Primary prevention of ischemic stroke: a guideline from the American Heart Association/American Stroke Association Stroke Council: cosponsored by the Atherosclerotic Peripheral Vascular Disease Interdisciplinary Working Group; Cardiovascular Nursing Council; Clinical Cardiology Council; Nutrition, Physical Activity, and Metabolism Council; and the Quality of Care and Outcomes Research Interdisciplinary Working Group: the American Academy of Neurology affirms the value of this guideline.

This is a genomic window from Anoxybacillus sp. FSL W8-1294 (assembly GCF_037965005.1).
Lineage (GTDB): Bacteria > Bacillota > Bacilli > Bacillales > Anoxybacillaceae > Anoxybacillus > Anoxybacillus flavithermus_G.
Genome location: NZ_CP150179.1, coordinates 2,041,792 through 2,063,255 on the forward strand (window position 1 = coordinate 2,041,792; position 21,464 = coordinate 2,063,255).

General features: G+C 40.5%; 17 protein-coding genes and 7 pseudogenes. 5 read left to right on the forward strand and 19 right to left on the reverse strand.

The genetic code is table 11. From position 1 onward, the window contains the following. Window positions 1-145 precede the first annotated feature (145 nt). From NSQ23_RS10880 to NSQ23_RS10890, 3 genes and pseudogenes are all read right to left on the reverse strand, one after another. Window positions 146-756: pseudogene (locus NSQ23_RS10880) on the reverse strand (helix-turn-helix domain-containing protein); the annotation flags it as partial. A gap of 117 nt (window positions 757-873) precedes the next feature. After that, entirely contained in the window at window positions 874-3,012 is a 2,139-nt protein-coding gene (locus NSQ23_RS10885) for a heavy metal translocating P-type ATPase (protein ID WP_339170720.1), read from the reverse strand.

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BACKGROUND AND PURPOSE: This guideline provides an overview of the evidence on various established and potential stroke risk factors and provides recommendations for the reduction of stroke risk. METHODS: Writing group members were nominated by the committee chair on the basis of each writer's previous work in relevant topic areas and were approved by the American Heart Association Stroke Council's Scientific Statement Oversight Committee. The writers used systematic literature reviews (covering the time period since the last review published in 2001 up to January 2005), reference to previously published guidelines, personal files, and expert opinion to summarize existing evidence, indicate gaps in current knowledge, and when appropriate, formulate recommendations based on standard American Heart Association criteria. All members of the writing group had numerous opportunities to comment in writing on the recommendations and approved the final version of this document. The guideline underwent extensive peer review before consideration and approval by the AHA Science Advisory and Coordinating Committee. RESULTS: Schemes for assessing a person's risk of a first stroke were evaluated. Risk factors or risk markers for a first stroke were classified according to their potential for modification (nonmodifiable, modifiable, or potentially modifiable) and strength of evidence (well documented or less well documented). Nonmodifiable risk factors include age, sex, low birth weight, race/ethnicity, and genetic factors. Well-documented and modifiable risk factors include hypertension, exposure to cigarette smoke, diabetes, atrial fibrillation and certain other cardiac conditions, dyslipidemia, carotid artery stenosis, sickle cell disease, postmenopausal hormone therapy, poor diet, physical inactivity, and obesity and body fat distribution. Less well-documented or potentially modifiable risk factors include the metabolic syndrome, alcohol abuse, drug abuse, oral contraceptive use, sleep-disordered breathing, migraine headache, hyperhomocysteinemia, elevated lipoprotein(a), elevated lipoprotein-associated phospholipase, hypercoagulability, inflammation, and infection. Data on the use of aspirin for primary stroke prevention are reviewed. CONCLUSIONS: Extensive evidence is available identifying a variety of specific factors that increase the risk of a first stroke and providing strategies for reducing that risk.
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